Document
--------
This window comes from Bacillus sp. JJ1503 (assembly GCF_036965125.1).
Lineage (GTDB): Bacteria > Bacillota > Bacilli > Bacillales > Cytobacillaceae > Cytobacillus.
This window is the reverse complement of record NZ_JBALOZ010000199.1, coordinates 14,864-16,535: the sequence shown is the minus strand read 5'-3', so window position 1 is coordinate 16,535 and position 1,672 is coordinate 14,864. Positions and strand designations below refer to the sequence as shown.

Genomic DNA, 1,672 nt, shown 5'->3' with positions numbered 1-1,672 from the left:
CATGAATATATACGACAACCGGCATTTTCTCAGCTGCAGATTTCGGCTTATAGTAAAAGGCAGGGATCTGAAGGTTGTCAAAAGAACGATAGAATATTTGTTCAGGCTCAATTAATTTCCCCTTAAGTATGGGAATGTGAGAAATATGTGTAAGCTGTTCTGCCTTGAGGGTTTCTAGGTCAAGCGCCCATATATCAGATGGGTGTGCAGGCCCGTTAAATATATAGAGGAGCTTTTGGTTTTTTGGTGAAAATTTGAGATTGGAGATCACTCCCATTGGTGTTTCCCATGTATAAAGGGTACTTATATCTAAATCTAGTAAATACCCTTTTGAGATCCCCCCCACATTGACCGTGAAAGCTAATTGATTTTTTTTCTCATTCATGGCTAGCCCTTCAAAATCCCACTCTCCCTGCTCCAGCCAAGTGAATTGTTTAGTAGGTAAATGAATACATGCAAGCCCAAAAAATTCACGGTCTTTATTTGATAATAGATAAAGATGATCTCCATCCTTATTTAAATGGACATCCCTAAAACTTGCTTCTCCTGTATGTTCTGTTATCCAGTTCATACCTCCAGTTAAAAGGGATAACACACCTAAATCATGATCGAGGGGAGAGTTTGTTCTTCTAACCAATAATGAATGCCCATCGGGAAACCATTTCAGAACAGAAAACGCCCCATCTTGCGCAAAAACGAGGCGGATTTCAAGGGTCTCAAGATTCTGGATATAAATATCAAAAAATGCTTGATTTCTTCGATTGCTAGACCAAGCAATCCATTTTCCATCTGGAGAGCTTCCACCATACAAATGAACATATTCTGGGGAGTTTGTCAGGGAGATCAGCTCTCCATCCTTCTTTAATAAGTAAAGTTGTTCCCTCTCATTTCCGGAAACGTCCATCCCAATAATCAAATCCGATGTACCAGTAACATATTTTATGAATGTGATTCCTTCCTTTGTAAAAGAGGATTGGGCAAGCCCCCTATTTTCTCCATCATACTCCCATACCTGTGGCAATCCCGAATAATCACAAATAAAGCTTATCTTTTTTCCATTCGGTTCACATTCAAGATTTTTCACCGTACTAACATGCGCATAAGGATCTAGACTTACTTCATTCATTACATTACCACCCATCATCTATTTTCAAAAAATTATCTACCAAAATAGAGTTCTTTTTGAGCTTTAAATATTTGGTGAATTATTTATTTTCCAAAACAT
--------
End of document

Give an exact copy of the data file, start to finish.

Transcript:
This window comes from Bacillus sp. JJ1503 (assembly GCF_036965125.1).
Lineage (GTDB): Bacteria > Bacillota > Bacilli > Bacillales > Cytobacillaceae > Cytobacillus.
This window is the reverse complement of record NZ_JBALOZ010000199.1, coordinates 14,864-16,535: the sequence shown is the minus strand read 5'-3', so window position 1 is coordinate 16,535 and position 1,672 is coordinate 14,864. Positions and strand designations below refer to the sequence as shown.

Genomic DNA, 1,672 nt, shown 5'->3' with positions numbered 1-1,672 from the left:
CATGAATATATACGACAACCGGCATTTTCTCAGCTGCAGATTTCGGCTTATAGTAAAAGGCAGGGATCTGAAGGTTGTCAAAAGAACGATAGAATATTTGTTCAGGCTCAATTAATTTCCCCTTAAGTATGGGAATGTGAGAAATATGTGTAAGCTGTTCTGCCTTGAGGGTTTCTAGGTCAAGCGCCCATATATCAGATGGGTGTGCAGGCCCGTTAAATATATAGAGGAGCTTTTGGTTTTTTGGTGAAAATTTGAGATTGGAGATCACTCCCATTGGTGTTTCCCATGTATAAAGGGTACTTATATCTAAATCTAGTAAATACCCTTTTGAGATCCCCCCCACATTGACCGTGAAAGCTAATTGATTTTTTTTCTCATTCATGGCTAGCCCTTCAAAATCCCACTCTCCCTGCTCCAGCCAAGTGAATTGTTTAGTAGGTAAATGAATACATGCAAGCCCAAAAAATTCACGGTCTTTATTTGATAATAGATAAAGATGATCTCCATCCTTATTTAAATGGACATCCCTAAAACTTGCTTCTCCTGTATGTTCTGTTATCCAGTTCATACCTCCAGTTAAAAGGGATAACACACCTAAATCATGATCGAGGGGAGAGTTTGTTCTTCTAACCAATAATGAATGCCCATCGGGAAACCATTTCAGAACAGAAAACGCCCCATCTTGCGCAAAAACGAGGCGGATTTCAAGGGTCTCAAGATTCTGGATATAAATATCAAAAAATGCTTGATTTCTTCGATTGCTAGACCAAGCAATCCATTTTCCATCTGGAGAGCTTCCACCATACAAATGAACATATTCTGGGGAGTTTGTCAGGGAGATCAGCTCTCCATCCTTCTTTAATAAGTAAAGTTGTTCCCTCTCATTTCCGGAAACGTCCATCCCAATAATCAAATCCGATGTACCAGTAACATATTTTATGAATGTGATTCCTTCCTTTGTAAAAGAGGATTGGGCAAGCCCCCTATTTTCTCCATCATACTCCCATACCTGTGGCAATCCCGAATAATCACAAATAAAGCTTATCTTTTTTCCATTCGGTTCACATTCAAGATTTTTCACCGTACTAACATGCGCATAAGGATCTAGACTTACTTCATTCATTACATTACCACCCATCATCTATTTTCAAAAAATTATCTACCAAAATAGAGTTCTTTTTGAGCTTTAAATATTTGGTGAATTATTTATTTTCCAAAACAT